Sunday, September 28, 2008

Been even a longer time

So after persistent "encouragement" from my family to update this thing, here i am again on my blog. I'm finding it hard to write on this thing because all the people that really seem interested in what I'm doing just call me and then they usually update everyone else who asks them. I assume this blog is for the casually interested person and for you, I don't know what you want to hear. It's hard to write anymore because what happens to me here isn't new or strange anymore, it's just my life. Awkward, funny, and surreal things still happen to me, but i don't even notice it because that's just how things are. So the only things i have to talk about are the occasional trip or big news from my work. That can get a little boring to me, so what I need from you is some feedback. What do you wanna know about? What's interesting to you about my life here in Uganda? I feel like I've answered everything in my previous 40 odd posts, but I know that's not true. I also have no idea who is reading this thing. I'm really happy when I get an occasional comment from someone in my past who has found me and taking interest in my life. So for now, I have 2 things for you:

One is that I just got back in early September from a trip that took me to Mozambique and Swaziland. Not too much to talk about except that the roads are way nicer there, they have beaches, and there are olives, cheese, fresh bread, and a KFC available which are all completely foreign in Uganda. I had a great time on the trip and it was really nice seeing another, and very different part of Africa. Sitting on a beach and "learning" how to surf wasn't too bad either! :)

Second thing is that I've started a program at the nursing school that would bring in other Peace Corps Volunteers with specific skill sets to train the tutors in different skills that will improve their ability to effectively teach and to strengthen the quality and reputation of the institution. Also, it's a good chance to have volunteers come visit my site who have never been there before. The first workshop was on alternative teaching techniques. I got 2 of the best education volunteers to come and train our tutors on different learning styles and ways to adapt to them in your teaching style. Instead of just talking at the students, the tutors were taught how to involve the students in their learning using various different methods. The second workshop involved nutrition and I had 2 volunteers with strong nutrition and dietitian backgrounds come. The tutors learned all the latest information on proper nutrition, where to find it in the local diet, and how to properly relay that info to the students. Both workshops were a huge success and i'm planning on bringing volunteers who specialize in HIV/AIDS and Savings and Credit Schemes to come and do similar workshops at the school and in the community.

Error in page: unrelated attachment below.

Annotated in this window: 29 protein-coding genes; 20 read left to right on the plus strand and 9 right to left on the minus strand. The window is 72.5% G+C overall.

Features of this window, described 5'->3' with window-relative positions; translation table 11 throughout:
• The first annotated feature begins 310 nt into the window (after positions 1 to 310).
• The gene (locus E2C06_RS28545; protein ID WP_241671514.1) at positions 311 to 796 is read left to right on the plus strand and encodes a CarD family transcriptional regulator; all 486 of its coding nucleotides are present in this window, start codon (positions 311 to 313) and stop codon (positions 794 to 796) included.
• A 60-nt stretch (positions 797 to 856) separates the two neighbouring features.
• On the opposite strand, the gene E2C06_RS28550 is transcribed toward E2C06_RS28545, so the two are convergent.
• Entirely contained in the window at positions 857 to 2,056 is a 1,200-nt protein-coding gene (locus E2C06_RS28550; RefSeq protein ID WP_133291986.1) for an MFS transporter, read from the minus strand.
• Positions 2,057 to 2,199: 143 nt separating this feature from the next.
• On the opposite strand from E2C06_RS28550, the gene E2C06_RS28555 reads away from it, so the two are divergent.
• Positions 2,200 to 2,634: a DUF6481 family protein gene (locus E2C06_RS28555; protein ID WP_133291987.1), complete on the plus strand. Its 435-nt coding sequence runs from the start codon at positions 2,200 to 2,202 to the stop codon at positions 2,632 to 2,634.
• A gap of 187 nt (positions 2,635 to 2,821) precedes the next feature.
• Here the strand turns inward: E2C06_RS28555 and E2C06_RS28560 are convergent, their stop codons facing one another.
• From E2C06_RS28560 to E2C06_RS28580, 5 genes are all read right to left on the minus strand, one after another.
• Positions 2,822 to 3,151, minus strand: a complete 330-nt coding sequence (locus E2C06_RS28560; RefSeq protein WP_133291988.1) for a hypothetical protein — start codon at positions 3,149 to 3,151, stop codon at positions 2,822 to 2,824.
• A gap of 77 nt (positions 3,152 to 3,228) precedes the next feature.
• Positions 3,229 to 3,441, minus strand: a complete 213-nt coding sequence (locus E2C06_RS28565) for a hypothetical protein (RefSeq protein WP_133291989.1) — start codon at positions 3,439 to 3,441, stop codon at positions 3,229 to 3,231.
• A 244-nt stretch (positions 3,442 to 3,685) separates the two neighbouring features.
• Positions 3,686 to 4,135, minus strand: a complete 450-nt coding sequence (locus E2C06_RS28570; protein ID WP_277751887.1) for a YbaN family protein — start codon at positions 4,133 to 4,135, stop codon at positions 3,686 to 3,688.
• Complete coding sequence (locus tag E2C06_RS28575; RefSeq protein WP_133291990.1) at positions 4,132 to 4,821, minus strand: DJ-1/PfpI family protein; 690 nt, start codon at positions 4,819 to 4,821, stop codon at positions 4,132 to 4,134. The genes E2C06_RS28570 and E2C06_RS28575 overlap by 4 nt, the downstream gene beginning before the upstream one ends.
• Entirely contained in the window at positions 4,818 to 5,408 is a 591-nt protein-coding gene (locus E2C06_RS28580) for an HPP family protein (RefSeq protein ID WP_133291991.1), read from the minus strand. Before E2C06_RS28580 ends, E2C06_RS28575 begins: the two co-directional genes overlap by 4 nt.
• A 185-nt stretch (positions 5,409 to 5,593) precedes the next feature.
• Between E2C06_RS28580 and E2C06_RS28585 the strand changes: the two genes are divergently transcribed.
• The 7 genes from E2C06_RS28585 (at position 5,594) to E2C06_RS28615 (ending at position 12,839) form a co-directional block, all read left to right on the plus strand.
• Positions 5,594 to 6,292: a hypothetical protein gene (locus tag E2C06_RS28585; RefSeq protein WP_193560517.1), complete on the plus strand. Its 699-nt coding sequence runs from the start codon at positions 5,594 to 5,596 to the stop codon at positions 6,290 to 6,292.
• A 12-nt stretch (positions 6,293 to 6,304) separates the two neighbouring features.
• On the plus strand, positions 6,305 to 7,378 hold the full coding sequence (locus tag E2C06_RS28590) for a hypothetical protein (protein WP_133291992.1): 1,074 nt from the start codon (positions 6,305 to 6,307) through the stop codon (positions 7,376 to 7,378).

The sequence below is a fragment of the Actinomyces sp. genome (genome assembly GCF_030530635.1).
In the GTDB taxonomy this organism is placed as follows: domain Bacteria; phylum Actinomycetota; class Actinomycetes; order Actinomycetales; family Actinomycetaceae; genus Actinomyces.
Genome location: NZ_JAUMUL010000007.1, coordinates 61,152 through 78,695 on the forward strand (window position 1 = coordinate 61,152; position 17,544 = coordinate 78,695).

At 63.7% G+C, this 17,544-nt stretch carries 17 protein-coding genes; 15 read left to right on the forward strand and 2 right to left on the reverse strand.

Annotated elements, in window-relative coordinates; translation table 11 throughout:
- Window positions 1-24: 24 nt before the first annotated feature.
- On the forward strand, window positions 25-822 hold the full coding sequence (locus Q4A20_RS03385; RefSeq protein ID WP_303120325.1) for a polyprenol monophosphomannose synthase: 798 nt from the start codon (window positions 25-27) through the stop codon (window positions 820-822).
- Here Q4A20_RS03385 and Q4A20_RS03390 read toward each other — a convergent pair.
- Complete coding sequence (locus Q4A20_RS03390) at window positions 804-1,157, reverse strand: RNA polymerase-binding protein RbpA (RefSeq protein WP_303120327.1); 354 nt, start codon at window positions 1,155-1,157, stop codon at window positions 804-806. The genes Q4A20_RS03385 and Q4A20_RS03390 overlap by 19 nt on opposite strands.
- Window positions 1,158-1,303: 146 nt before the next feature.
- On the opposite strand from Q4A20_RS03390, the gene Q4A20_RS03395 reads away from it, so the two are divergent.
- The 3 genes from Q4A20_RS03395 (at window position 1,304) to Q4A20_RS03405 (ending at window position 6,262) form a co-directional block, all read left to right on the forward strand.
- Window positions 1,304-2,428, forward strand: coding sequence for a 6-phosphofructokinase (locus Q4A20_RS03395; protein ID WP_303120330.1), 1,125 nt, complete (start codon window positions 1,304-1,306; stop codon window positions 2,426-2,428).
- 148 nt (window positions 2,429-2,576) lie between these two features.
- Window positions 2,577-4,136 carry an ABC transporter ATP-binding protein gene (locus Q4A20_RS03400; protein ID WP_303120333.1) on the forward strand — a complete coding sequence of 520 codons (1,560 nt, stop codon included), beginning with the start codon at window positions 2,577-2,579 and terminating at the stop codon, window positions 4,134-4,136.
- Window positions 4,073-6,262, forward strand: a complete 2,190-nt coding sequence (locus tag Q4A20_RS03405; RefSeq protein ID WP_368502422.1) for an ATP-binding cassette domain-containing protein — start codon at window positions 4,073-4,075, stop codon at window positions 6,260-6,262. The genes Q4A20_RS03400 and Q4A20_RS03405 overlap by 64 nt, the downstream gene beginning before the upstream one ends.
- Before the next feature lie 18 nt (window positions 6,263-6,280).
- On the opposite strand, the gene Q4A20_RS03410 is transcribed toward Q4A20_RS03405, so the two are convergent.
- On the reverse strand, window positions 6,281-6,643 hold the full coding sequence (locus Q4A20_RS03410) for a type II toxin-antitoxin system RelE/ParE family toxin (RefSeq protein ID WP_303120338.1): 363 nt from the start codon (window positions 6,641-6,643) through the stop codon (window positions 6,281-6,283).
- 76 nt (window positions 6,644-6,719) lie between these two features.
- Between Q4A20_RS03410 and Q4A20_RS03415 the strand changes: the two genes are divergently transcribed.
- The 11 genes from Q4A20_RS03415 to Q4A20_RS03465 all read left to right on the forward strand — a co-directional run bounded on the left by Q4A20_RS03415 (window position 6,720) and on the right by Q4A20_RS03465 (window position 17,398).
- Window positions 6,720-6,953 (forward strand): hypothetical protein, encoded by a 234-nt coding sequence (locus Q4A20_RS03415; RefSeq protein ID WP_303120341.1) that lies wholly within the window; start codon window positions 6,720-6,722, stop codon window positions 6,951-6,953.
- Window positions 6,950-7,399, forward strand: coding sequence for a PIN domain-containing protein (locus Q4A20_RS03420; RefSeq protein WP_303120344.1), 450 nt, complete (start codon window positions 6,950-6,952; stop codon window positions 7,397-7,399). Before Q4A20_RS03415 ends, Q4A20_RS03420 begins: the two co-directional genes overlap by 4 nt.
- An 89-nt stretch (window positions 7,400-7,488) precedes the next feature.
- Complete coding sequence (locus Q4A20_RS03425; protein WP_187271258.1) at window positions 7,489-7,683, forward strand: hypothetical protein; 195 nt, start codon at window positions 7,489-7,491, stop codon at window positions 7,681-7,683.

I wanna leave you with a plea to help support Peace Corps in a time where it's funding is getting cut drastically and is affecting all programs all over the world. We know that there's a big financial crisis going on over there right now, but it doesn't mean that programs as essential as the Peace Corps should be cut. What follows is an essay/letter that my friend Rishi Desai, who serves as an education volunteer in Kumi district, just north east of me, sent in to his congresswoman and senator in West Virginia to plead for support for Peace Corps. Please write or contact your local congressman and/or senator and help save Peace Corps from shirking budgets and a following inability to fulfill our mission. Thanks, Wes: